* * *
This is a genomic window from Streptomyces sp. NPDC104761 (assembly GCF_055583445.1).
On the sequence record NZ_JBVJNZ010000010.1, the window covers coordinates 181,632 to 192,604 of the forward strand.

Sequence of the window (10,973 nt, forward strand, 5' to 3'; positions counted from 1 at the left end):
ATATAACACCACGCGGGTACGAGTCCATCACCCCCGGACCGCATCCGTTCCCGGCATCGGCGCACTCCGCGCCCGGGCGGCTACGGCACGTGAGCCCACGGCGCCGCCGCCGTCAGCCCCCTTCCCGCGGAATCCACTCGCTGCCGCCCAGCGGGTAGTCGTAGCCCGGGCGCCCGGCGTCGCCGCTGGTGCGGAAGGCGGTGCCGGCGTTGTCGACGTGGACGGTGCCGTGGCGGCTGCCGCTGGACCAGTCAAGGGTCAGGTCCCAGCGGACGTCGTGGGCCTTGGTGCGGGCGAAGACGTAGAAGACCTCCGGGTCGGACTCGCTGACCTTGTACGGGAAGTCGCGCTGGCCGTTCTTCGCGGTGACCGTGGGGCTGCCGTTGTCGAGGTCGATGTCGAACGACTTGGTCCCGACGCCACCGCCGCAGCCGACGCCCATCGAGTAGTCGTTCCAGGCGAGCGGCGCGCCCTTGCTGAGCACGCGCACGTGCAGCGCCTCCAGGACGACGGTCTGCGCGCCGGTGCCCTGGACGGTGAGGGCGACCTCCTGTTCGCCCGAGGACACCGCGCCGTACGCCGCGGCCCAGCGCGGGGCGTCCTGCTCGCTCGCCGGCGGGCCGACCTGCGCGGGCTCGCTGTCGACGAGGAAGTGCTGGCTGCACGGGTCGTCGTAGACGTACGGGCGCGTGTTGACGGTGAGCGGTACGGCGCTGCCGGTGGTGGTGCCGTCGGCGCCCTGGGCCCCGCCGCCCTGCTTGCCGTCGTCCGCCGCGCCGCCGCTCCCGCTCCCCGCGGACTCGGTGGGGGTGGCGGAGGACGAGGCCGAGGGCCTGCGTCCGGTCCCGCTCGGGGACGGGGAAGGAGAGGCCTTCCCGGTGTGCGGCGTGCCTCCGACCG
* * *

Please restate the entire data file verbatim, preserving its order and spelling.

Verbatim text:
This is a genomic window from Streptomyces sp. NPDC104761 (assembly GCF_055583445.1).
On the sequence record NZ_JBVJNZ010000010.1, the window covers coordinates 181,632 to 192,604 of the forward strand.

Sequence of the window (10,973 nt, forward strand, 5' to 3'; positions counted from 1 at the left end):
ATATAACACCACGCGGGTACGAGTCCATCACCCCCGGACCGCATCCGTTCCCGGCATCGGCGCACTCCGCGCCCGGGCGGCTACGGCACGTGAGCCCACGGCGCCGCCGCCGTCAGCCCCCTTCCCGCGGAATCCACTCGCTGCCGCCCAGCGGGTAGTCGTAGCCCGGGCGCCCGGCGTCGCCGCTGGTGCGGAAGGCGGTGCCGGCGTTGTCGACGTGGACGGTGCCGTGGCGGCTGCCGCTGGACCAGTCAAGGGTCAGGTCCCAGCGGACGTCGTGGGCCTTGGTGCGGGCGAAGACGTAGAAGACCTCCGGGTCGGACTCGCTGACCTTGTACGGGAAGTCGCGCTGGCCGTTCTTCGCGGTGACCGTGGGGCTGCCGTTGTCGAGGTCGATGTCGAACGACTTGGTCCCGACGCCACCGCCGCAGCCGACGCCCATCGAGTAGTCGTTCCAGGCGAGCGGCGCGCCCTTGCTGAGCACGCGCACGTGCAGCGCCTCCAGGACGACGGTCTGCGCGCCGGTGCCCTGGACGGTGAGGGCGACCTCCTGTTCGCCCGAGGACACCGCGCCGTACGCCGCGGCCCAGCGCGGGGCGTCCTGCTCGCTCGCCGGCGGGCCGACCTGCGCGGGCTCGCTGTCGACGAGGAAGTGCTGGCTGCACGGGTCGTCGTAGACGTACGGGCGCGTGTTGACGGTGAGCGGTACGGCGCTGCCGGTGGTGGTGCCGTCGGCGCCCTGGGCCCCGCCGCCCTGCTTGCCGTCGTCCGCCGCGCCGCCGCTCCCGCTCCCCGCGGACTCGGTGGGGGTGGCGGAGGACGAGGCCGAGGGCCTGCGTCCGGTCCCGCTCGGGGACGGGGAAGGAGAGGCCTTCCCGGTGTGCGGCGTGCCTCCGACCG